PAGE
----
An Iowa-based municipal broadband provider that President Obama praised during a mid-January visit is worried that Title II regulation could hurt its finances and impede its ability to expand services for customers.
In mid-January, President Obama visited Cedar Falls, Iowa, to tout the Internet services provided by Cedar Falls Utilities (CFU), as a model for how a publicly run broadband network should be operated. But in a recent filingwith the Federal Communications Commission, CFU joined USTelecom member Shenandoah Telecommunications Company and members of the American Cable Association (ACA) to highlight why reclassifying broadband services under Title II might harm small and medium sized internet service providers.
The ACA’s filing, which provoked press interest from the National Journal, POLITICOPro and Multichannel News, noted that small and medium broadband service providers do not have an incentive to harm Internet openness. In the filing, the small and medium sized ISPS said they lacked the ability to provide “fast lanes” even if they wanted to, noting that only the nation’s biggest ISPs have those capabilities. Additionally, when it came to accessing Web content, consumer expectations deterred them from blocking content or throttling service. The filing also pointed out that the ISPs have not received complaints about the level of their current open Internet disclosures.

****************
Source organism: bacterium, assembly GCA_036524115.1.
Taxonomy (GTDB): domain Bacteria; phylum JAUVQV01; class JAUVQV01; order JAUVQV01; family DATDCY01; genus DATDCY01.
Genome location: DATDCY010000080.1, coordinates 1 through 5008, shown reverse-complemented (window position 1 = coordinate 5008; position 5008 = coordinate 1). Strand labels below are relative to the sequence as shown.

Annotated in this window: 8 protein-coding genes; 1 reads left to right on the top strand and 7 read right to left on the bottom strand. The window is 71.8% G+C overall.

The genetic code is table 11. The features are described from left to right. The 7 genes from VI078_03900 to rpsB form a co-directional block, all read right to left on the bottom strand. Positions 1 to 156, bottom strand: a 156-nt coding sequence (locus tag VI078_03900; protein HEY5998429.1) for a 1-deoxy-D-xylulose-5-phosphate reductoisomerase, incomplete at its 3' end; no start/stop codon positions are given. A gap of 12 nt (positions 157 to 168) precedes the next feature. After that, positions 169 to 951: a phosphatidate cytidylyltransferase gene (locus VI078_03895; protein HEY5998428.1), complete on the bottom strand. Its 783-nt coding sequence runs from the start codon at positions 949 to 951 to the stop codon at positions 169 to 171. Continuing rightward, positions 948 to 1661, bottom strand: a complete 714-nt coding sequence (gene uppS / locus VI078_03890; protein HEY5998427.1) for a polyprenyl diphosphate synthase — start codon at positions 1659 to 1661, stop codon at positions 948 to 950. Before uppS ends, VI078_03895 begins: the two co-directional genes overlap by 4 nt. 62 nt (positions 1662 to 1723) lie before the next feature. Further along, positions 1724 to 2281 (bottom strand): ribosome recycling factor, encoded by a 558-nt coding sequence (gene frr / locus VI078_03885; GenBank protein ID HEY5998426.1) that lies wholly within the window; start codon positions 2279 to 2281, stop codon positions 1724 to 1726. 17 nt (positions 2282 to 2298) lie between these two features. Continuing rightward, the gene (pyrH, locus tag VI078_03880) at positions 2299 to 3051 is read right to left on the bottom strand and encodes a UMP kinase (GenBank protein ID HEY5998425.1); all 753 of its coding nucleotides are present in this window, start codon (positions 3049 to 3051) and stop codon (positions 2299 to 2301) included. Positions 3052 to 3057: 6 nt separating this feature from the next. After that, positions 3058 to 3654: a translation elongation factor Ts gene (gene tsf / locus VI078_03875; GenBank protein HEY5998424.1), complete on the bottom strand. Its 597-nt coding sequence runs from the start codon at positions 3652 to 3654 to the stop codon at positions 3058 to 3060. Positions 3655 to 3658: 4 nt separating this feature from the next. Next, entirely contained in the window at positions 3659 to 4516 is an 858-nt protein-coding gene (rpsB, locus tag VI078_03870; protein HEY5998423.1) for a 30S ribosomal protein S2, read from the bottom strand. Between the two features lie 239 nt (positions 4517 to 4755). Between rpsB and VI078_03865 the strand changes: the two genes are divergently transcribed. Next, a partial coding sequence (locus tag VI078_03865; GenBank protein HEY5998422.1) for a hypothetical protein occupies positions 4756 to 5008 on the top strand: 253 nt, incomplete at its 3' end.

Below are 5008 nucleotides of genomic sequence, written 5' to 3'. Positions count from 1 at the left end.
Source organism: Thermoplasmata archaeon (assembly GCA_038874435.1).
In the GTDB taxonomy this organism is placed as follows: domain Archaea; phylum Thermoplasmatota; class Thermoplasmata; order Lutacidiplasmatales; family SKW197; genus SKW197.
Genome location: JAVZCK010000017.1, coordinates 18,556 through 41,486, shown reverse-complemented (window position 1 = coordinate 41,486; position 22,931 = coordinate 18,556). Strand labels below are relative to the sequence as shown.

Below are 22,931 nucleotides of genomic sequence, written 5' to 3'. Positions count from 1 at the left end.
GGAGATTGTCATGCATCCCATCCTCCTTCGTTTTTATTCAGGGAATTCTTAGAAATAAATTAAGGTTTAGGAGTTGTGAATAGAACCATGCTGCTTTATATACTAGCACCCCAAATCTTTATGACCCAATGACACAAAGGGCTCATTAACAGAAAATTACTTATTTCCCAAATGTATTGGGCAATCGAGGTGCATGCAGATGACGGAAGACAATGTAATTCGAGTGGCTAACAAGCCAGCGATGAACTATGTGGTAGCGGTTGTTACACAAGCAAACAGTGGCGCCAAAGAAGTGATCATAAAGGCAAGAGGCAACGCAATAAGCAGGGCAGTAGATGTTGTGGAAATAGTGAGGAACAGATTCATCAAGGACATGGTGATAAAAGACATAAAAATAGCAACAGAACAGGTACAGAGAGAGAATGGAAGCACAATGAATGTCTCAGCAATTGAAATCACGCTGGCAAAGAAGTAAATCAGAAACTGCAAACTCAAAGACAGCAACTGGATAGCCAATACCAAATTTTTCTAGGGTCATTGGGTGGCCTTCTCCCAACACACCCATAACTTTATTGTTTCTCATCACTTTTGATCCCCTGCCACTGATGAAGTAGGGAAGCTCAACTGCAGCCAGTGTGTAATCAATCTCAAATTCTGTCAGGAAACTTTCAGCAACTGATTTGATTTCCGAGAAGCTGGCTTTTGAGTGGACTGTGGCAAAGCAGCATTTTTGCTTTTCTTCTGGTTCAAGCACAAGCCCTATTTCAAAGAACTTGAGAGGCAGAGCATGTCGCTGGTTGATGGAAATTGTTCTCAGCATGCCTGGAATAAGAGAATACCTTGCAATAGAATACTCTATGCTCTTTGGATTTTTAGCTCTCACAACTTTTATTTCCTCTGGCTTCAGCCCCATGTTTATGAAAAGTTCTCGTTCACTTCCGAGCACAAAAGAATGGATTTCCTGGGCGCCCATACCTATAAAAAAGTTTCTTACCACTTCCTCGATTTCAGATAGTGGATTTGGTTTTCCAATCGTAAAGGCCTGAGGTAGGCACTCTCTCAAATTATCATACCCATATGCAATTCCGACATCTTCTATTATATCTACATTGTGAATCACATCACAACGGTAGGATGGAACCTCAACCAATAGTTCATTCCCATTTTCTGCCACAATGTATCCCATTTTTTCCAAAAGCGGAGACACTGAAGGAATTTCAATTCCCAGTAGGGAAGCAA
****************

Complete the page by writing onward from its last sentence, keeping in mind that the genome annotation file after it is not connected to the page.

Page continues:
The ACA’s filing also noted that rather than trying to block services from edge providers like Netflix, Amazon or Hulu on their networks, some its members were virtually begging the companies to offer access to its services to their customers.
CFU’s marketing manager Betty Zeman said the municipal broadband provider had to “beat down the door” to get Netflix to pay attention when the network started offering 2 gigabit speeds to its customers, according to the filing. And in Tennessee, the Jackson Energy Authority (JEA) a public utility that runs a 2 gigabit network, is still unsuccessfully trying to negotiate for a Netflix application for its set-top boxes.